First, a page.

LinkedIn Email Spam Packs Malware, Steals Bank Info

Dennis Faas's picture

If you've recently received an abundance of email LinkedIn invitation requests from strangers, you're not alone.

A new form of malicious spam attack is making its rounds, consisting of what appears to be an innocent  "friend request" from the popular business-oriented social networking site LinkedIn. The request is anything but legitimate; in actually, these fake emails contain links to a website where the malicious ZeuS malware is downloaded directly to your PC without consent.

The goal of ZeuS is simple: to compromise the personal and financial data of all of its victims.

Instant Infection Upon Clicking Link

ZeuS is a well-known threat that cybercriminals tend to favor because of its swiftness at targeting personal information, especially banking credentials.

Mixing the ZeuS trojan with LinkedIn is particularly dangerous because it targets the curious. Even if the link comes from an unknown source, the reputation LinkedIn carries (connecting old and unfamiliar acquaintances) is usually enough to entice users to click on an infected link.

Please Wait: While Your PC is Being Infected

After clicking on the malicious link, victims are treated to a seemingly harmless message that reads "PLEASE WAIT... 4 SECONDS", after which the browser redirects to Google. However, in those 4 seconds, the ZeuS malware is automatically installed to the victim's PC without any prior warning or interaction. (Source:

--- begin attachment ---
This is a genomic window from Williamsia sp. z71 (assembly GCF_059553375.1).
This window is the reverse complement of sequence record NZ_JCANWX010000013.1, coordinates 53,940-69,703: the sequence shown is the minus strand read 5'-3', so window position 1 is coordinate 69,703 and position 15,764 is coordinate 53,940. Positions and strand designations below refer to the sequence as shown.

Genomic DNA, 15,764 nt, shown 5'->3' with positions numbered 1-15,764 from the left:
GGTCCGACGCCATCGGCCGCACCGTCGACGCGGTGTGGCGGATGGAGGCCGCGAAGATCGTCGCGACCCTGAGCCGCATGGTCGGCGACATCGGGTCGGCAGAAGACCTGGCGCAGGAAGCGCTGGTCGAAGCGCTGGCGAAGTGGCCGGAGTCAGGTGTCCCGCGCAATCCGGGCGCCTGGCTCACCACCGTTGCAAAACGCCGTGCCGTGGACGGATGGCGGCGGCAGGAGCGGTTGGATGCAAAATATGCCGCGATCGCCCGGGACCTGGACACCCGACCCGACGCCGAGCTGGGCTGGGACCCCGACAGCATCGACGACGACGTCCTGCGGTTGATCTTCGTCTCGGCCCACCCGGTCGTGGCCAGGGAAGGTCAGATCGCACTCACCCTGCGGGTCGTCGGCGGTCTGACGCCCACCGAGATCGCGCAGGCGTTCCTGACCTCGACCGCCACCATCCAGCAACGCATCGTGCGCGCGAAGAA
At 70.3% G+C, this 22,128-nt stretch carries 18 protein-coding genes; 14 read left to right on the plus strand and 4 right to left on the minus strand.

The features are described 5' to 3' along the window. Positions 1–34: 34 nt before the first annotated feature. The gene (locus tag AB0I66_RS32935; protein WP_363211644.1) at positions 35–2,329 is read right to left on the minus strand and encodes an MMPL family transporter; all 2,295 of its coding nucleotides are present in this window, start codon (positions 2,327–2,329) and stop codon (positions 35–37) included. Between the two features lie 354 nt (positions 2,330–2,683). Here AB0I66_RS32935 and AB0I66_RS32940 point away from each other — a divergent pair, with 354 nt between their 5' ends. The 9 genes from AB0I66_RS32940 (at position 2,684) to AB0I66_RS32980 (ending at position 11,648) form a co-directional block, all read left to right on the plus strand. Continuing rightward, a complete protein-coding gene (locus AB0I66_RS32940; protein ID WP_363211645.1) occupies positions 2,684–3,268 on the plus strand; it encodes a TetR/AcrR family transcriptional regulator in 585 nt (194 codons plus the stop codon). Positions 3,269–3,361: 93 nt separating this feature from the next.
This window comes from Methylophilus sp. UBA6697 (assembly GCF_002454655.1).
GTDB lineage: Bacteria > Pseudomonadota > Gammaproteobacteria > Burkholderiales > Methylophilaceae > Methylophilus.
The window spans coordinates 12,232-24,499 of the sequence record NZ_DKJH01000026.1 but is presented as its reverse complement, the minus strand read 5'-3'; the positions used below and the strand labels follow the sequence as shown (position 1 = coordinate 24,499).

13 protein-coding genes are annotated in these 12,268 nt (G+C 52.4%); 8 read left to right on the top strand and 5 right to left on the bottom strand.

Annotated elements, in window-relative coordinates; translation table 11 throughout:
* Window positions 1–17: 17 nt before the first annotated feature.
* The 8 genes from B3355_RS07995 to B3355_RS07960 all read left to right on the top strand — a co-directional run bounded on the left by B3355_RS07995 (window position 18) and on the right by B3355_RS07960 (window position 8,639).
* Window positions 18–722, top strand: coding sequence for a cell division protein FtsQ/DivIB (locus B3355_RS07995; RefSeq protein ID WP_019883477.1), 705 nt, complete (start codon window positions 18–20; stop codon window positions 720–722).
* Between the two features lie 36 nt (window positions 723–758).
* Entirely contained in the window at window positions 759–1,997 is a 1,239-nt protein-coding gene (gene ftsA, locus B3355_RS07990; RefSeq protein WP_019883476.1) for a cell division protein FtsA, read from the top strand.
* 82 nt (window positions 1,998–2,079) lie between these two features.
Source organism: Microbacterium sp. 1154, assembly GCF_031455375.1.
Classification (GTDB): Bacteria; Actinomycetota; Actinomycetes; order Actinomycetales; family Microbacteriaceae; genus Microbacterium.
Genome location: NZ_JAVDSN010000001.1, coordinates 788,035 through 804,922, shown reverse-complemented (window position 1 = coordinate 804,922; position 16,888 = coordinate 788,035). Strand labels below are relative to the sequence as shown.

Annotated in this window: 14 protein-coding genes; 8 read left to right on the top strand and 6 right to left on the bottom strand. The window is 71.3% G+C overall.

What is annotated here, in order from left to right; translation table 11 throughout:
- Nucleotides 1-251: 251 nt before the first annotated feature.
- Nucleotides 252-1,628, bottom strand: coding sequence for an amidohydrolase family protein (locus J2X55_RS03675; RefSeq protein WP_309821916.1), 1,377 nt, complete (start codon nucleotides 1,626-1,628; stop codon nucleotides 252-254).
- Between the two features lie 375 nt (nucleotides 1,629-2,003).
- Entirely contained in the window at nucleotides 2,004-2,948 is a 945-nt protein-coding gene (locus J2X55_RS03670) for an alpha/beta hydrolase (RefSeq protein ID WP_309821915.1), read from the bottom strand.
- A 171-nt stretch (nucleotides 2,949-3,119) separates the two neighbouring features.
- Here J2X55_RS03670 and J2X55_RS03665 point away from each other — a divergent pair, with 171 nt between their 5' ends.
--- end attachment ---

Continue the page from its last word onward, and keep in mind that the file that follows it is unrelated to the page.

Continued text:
This is referred to as a drive-by-download attack.

Only 6 of 43 Antivirus Able to Detect Trojan

Standard antivirus tools may not be enough to ward off the malware. Of 43 antivirus programs sampled on the morning of the attack, only 6 were able to identify the threat.

"What infected users need to do is back up all of their data and restore the PC to a known-good state, such as restoring it to the factory image [or a recently backed up, clean disk image]. They will also need to change all passwords. If the same password is used on multiple sites, they will need to change those too, even if they haven't logged in after being infected," said Cisco Security researcher Henry Stern. (Source:

Free PC Security Guides from Infopackets

Drive-by-downloads happen instantly and without the consent of the user. Drive-by-download attacks are "allowed" to exist because they often target browser and operating system exploits, which supersede antivirus and firewall protection. That's why it's important to always install your Windows Updates regularly, and update your web browser (if and when updates are available).

For more information on how to stay safe against such attacks, please download our PC Security Guides, "Top 10 PC Security Essentials" and "Top 10 Passwords You Should Never Use" from our Free Kiosk. Both reports (and others) are available on the same page.

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